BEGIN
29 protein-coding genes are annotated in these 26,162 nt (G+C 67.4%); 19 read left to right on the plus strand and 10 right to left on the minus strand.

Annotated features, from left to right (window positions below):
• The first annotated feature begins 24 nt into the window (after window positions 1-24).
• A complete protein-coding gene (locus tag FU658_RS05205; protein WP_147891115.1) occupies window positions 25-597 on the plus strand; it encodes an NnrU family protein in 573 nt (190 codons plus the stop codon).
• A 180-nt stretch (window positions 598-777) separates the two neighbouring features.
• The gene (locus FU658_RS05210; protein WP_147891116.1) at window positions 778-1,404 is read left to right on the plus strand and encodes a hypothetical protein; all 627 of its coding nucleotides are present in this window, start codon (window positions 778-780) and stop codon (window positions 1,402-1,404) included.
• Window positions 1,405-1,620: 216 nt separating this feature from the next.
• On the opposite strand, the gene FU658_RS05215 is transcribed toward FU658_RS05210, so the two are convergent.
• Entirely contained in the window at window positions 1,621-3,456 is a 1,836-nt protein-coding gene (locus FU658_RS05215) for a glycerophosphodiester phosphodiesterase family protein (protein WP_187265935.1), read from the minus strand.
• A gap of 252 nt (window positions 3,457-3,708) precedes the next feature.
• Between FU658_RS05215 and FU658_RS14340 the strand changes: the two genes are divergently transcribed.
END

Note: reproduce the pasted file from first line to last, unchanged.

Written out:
29 protein-coding genes are annotated in these 26,162 nt (G+C 67.4%); 19 read left to right on the plus strand and 10 right to left on the minus strand.

Annotated features, from left to right (window positions below):
• The first annotated feature begins 24 nt into the window (after window positions 1-24).
• A complete protein-coding gene (locus tag FU658_RS05205; protein WP_147891115.1) occupies window positions 25-597 on the plus strand; it encodes an NnrU family protein in 573 nt (190 codons plus the stop codon).
• A 180-nt stretch (window positions 598-777) separates the two neighbouring features.
• The gene (locus FU658_RS05210; protein WP_147891116.1) at window positions 778-1,404 is read left to right on the plus strand and encodes a hypothetical protein; all 627 of its coding nucleotides are present in this window, start codon (window positions 778-780) and stop codon (window positions 1,402-1,404) included.
• Window positions 1,405-1,620: 216 nt separating this feature from the next.
• On the opposite strand, the gene FU658_RS05215 is transcribed toward FU658_RS05210, so the two are convergent.
• Entirely contained in the window at window positions 1,621-3,456 is a 1,836-nt protein-coding gene (locus FU658_RS05215) for a glycerophosphodiester phosphodiesterase family protein (protein WP_187265935.1), read from the minus strand.
• A gap of 252 nt (window positions 3,457-3,708) precedes the next feature.
• Between FU658_RS05215 and FU658_RS14340 the strand changes: the two genes are divergently transcribed.